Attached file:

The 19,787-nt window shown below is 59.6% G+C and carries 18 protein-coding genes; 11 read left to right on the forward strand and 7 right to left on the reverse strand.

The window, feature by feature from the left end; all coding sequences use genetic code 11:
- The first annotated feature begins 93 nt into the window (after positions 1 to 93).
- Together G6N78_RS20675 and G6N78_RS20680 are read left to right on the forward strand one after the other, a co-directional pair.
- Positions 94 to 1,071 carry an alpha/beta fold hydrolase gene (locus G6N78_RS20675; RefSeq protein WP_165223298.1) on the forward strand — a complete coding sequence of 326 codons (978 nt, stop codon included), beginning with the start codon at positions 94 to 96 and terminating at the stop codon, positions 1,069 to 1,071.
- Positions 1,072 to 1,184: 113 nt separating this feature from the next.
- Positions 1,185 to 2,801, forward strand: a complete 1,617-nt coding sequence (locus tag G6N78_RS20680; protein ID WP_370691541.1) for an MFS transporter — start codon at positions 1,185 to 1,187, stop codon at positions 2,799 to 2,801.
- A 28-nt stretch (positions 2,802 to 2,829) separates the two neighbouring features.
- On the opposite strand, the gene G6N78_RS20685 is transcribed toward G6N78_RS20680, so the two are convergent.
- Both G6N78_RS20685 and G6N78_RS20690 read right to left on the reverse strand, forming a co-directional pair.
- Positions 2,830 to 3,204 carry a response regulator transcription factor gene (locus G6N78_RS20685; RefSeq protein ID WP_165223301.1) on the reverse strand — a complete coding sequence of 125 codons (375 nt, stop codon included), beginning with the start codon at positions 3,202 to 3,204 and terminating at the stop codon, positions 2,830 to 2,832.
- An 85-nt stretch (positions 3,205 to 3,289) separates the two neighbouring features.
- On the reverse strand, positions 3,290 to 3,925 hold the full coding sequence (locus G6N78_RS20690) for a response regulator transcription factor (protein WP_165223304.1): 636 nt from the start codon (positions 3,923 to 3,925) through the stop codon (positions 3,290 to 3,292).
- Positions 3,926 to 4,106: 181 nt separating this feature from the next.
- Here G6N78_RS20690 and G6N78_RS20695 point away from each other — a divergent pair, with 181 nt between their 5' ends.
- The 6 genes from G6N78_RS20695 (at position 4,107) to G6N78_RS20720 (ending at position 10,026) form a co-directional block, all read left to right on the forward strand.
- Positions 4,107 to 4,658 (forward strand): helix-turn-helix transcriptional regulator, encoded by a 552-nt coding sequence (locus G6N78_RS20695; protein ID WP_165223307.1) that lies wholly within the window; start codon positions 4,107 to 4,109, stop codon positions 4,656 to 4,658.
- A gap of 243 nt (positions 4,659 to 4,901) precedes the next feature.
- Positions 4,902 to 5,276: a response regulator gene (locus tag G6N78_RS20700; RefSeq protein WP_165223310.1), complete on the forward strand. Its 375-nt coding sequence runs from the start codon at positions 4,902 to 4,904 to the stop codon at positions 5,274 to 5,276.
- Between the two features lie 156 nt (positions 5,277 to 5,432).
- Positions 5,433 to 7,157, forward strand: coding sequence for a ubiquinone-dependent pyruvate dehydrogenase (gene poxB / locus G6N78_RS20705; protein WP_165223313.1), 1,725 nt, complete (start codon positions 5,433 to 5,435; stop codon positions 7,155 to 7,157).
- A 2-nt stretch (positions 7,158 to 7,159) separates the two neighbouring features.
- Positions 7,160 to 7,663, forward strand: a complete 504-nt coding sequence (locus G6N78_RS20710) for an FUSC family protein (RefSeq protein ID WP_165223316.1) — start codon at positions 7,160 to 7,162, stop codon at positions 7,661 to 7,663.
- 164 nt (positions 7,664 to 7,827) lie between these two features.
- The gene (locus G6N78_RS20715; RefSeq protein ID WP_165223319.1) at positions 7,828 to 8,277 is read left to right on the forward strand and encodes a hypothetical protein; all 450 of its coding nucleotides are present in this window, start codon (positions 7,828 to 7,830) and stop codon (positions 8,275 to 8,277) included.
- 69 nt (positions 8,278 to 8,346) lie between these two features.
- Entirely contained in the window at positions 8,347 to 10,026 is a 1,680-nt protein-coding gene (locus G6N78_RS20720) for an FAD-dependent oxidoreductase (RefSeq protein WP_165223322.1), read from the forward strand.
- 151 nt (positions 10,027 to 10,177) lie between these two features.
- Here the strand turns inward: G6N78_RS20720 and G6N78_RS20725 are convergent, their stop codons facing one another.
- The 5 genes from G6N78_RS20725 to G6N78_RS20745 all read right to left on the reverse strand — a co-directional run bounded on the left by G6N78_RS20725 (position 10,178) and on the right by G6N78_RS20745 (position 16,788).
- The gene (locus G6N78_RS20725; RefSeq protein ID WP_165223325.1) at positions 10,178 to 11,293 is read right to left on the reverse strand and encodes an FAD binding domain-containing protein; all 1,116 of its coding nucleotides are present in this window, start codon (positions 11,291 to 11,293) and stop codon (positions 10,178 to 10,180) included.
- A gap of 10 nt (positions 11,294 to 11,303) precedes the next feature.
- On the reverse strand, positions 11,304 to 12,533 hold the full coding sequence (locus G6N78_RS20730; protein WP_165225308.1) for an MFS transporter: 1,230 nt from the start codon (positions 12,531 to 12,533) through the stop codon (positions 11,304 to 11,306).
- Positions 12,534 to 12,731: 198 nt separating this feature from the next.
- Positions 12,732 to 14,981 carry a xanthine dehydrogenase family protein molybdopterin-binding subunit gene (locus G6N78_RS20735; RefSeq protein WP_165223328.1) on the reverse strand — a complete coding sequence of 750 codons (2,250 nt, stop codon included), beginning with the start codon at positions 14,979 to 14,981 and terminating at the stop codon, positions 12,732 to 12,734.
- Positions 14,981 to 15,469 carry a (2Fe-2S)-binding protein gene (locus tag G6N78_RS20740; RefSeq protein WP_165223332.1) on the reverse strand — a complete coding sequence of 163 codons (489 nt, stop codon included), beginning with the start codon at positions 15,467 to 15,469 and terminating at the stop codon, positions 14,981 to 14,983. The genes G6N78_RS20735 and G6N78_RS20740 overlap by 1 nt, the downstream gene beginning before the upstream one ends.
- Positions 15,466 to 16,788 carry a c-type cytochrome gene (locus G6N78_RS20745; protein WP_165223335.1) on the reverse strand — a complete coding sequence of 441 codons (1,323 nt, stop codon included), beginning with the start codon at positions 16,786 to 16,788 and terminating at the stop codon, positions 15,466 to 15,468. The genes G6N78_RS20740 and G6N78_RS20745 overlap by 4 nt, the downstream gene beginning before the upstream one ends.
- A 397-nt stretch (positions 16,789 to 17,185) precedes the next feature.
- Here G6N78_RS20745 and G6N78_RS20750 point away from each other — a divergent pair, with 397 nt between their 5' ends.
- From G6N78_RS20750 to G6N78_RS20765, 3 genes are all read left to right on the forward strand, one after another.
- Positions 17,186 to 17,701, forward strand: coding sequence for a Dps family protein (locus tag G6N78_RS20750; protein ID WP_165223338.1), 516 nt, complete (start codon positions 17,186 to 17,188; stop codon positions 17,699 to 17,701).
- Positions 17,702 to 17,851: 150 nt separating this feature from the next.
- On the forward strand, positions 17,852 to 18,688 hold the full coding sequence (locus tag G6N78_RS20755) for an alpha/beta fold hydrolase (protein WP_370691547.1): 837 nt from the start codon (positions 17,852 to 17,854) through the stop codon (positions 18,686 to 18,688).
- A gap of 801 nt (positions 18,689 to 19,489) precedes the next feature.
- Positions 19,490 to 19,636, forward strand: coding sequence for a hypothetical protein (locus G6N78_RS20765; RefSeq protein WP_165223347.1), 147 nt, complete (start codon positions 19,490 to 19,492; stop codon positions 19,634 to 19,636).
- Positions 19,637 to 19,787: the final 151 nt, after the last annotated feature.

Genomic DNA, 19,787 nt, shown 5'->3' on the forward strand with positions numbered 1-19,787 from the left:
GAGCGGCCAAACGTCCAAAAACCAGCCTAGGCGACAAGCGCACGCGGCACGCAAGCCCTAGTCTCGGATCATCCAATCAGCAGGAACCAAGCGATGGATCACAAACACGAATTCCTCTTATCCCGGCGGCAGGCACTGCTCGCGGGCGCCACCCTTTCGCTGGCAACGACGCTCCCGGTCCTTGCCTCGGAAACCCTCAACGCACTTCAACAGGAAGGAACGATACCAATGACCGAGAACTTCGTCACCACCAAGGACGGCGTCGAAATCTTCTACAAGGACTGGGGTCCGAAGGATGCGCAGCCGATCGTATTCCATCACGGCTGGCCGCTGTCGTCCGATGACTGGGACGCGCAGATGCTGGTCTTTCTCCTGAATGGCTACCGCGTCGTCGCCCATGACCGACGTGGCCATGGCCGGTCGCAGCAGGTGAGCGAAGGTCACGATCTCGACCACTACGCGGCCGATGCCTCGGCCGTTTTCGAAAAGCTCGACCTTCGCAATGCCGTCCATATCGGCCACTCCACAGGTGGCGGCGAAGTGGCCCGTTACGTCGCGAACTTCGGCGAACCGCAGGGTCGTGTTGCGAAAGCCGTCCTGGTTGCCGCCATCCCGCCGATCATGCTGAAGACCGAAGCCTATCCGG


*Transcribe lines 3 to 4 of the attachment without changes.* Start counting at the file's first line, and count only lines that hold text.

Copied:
- The first annotated feature begins 93 nt into the window (after positions 1 to 93).
- Together G6N78_RS20675 and G6N78_RS20680 are read left to right on the forward strand one after the other, a co-directional pair.